However, the leaked draft-documents that supposedly show the SPL (and SFA) trying to push Rangers into Division 1 in return for removing titles and cups, even though there had been no investigation and an appeal was not allowed, have removed confidence from Rangers and the fans that the title-stripping has not already been pre-determined.
By the stage referred to by Mr Gow, the SPL investigation by Harper MacLeod had already reached the point where the SPL could declare that a prima facie case existed. There had been, despite what Mr Gow says, an investigation by that point.
As far as the transfer of the SFA membership was concerned, which is the stage of the process Mr Gow is discussing, the SFA has absolute power under its rules to transfer a membership on whatever conditions it saw fit. Bearing in mind that the SPL investigation had revealed a prima facie case clearly it was decided by the football authorities that it was right to propose an agreement towards the penalty, rather than have to pursue the matter through a full disciplinary process. Mr Green and newco refused to accept this.
The SFA could have insisted on it, which would have led either to it being accepted, or Rangers sitting out the season, but elected not to do so. Instead the Rangers membership was transferred to newco, which took its place in SFL3.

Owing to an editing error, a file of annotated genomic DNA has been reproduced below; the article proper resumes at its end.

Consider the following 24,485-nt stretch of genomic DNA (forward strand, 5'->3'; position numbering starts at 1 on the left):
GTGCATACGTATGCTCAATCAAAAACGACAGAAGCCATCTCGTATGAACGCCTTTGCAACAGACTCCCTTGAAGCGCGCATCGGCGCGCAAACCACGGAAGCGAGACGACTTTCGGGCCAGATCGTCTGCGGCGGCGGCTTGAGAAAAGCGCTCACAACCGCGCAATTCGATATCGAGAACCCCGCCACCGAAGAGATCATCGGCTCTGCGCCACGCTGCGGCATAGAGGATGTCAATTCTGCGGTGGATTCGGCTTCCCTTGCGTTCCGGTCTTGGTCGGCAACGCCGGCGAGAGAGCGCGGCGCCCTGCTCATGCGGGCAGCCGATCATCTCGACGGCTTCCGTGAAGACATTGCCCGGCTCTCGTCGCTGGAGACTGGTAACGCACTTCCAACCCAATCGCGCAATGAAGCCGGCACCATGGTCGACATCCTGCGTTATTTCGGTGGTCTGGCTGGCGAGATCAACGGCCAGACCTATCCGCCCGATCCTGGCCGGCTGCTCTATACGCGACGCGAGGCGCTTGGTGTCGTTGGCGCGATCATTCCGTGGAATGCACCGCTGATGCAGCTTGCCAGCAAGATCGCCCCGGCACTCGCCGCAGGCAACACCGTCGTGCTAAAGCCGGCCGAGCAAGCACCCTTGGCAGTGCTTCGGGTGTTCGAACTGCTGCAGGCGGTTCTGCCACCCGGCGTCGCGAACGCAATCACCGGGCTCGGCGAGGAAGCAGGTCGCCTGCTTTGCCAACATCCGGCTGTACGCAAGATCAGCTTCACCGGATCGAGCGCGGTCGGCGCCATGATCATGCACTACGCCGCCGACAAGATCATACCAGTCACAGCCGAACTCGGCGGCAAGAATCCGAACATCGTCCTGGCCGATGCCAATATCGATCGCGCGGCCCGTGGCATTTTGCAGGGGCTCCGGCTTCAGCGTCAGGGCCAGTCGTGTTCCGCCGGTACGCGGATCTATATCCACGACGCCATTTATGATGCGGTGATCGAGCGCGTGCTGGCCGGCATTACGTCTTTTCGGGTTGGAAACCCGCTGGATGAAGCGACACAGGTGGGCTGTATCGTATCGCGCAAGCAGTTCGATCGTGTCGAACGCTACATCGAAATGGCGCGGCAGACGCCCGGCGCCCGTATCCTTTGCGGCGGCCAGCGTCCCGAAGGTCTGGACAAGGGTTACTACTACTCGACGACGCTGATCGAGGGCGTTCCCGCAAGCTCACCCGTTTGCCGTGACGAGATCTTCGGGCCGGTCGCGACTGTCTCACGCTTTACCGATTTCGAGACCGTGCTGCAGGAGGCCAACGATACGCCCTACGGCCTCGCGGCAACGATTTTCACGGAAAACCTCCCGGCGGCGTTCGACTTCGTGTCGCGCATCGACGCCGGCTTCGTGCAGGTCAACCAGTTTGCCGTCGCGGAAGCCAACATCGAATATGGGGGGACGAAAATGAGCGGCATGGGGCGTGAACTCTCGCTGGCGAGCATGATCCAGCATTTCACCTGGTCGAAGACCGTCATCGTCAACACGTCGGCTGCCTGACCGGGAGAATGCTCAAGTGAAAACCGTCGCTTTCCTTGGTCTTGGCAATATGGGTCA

What then happened was that the Commission was set up. There is therefore no question of Rangers having been denied any appeal – there is no verdict yet.
In a legal sense, Mr Green was offered a “plea bargain”. He declined to accept it, so the process continues. What is so hard to understand about that?
(In fact, Charles Green was recently cleared by the SFA for bringing the game into disrepute when he himself questioned the SPL investigation.)
He received a “not proven” verdict, to universal surprise, as people expected either a guilty or not guilty. Without detailed reasons being published by the SFA it is difficult to draw any conclusion from the decision. However it does not mean that in some way the SFA Judicial Panel adopted or approved Mr Green’s criticisms, which seems to be the implication of Mr Gow’s comments.
If the SPL investigation does remove titles from Rangers’ history, then I don’t think it too much of an exaggeration to believe the fans will see no way back. Fines and transfer bans can be forgotten about, but removing titles is different.
The former relate to the club and are obstacles that can be overcome, but the latter is an attempt to remove memories. Memories of enjoying moments with your family and friends. Memories of hard-working and honest players or management, winning fair and square on the pitch.